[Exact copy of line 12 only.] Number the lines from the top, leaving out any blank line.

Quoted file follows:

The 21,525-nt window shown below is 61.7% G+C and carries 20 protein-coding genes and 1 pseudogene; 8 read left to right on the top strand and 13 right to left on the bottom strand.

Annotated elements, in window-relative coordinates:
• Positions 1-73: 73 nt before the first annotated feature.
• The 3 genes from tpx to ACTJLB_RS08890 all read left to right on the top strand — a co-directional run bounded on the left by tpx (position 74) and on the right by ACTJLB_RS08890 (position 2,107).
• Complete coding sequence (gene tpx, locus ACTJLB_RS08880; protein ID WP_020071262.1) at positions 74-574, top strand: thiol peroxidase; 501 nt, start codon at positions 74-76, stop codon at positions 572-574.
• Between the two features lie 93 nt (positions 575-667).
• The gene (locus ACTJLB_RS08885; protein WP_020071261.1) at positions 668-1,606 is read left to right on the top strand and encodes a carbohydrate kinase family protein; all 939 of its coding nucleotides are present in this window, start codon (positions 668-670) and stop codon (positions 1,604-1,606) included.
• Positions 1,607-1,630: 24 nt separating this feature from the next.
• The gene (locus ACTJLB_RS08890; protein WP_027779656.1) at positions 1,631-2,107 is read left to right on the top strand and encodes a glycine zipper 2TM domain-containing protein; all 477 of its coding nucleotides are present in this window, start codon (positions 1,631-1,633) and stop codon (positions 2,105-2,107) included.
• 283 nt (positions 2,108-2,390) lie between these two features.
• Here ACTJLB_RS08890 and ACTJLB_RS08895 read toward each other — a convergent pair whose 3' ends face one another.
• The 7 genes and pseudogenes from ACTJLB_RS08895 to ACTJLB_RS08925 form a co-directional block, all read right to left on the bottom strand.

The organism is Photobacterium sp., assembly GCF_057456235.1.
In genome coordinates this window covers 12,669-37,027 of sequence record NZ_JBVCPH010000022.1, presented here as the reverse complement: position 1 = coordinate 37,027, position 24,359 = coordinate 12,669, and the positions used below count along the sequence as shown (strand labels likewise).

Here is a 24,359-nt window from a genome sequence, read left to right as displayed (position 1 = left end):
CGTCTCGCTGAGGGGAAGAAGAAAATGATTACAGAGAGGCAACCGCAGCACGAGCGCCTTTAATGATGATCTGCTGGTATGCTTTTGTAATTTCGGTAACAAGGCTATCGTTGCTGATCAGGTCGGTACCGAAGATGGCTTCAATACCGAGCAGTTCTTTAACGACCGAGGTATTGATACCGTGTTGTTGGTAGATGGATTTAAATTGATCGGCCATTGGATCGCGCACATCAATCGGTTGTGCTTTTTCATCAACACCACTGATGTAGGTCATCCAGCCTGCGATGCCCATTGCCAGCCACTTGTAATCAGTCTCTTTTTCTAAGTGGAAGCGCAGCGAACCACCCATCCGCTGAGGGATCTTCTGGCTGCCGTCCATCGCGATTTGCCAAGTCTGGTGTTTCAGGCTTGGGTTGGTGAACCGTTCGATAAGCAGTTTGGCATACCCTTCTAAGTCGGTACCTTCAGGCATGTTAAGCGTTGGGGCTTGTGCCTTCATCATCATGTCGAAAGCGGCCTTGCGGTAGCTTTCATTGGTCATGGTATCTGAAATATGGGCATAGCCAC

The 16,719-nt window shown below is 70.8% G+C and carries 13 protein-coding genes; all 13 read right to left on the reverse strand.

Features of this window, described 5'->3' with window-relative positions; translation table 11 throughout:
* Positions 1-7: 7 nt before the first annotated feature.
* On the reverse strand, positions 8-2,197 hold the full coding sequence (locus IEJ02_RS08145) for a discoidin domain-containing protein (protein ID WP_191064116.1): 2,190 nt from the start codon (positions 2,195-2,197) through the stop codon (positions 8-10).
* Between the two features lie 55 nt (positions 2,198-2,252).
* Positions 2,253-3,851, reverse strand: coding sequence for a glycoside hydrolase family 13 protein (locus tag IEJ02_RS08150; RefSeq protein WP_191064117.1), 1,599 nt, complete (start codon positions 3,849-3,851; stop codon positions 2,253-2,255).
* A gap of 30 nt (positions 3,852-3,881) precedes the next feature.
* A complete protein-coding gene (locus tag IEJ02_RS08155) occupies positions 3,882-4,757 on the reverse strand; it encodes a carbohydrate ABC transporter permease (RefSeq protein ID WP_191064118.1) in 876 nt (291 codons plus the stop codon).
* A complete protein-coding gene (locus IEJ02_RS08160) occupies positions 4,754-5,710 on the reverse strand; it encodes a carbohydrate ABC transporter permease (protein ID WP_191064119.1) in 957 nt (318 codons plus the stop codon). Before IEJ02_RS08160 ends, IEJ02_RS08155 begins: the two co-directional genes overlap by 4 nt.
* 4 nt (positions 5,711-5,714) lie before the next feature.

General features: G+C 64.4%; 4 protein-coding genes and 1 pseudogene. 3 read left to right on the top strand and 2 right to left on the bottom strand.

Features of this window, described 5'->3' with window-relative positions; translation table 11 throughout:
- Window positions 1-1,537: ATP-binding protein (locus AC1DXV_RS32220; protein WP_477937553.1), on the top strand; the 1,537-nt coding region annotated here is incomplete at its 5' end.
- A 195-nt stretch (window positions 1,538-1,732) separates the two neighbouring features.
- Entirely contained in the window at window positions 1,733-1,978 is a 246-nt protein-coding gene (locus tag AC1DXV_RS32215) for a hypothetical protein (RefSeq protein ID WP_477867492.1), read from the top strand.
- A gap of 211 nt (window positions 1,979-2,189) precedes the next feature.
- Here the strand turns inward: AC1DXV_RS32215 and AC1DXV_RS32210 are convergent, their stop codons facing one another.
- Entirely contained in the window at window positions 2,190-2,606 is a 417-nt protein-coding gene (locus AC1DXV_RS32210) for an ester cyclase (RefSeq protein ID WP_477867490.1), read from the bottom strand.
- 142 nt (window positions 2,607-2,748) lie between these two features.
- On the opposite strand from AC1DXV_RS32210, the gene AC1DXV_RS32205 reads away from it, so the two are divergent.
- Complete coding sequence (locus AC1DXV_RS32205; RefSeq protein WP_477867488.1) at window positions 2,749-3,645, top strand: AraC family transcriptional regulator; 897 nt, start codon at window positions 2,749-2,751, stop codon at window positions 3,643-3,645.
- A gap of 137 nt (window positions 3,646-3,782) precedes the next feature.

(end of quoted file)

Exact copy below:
• The 7 genes and pseudogenes from ACTJLB_RS08895 to ACTJLB_RS08925 form a co-directional block, all read right to left on the bottom strand.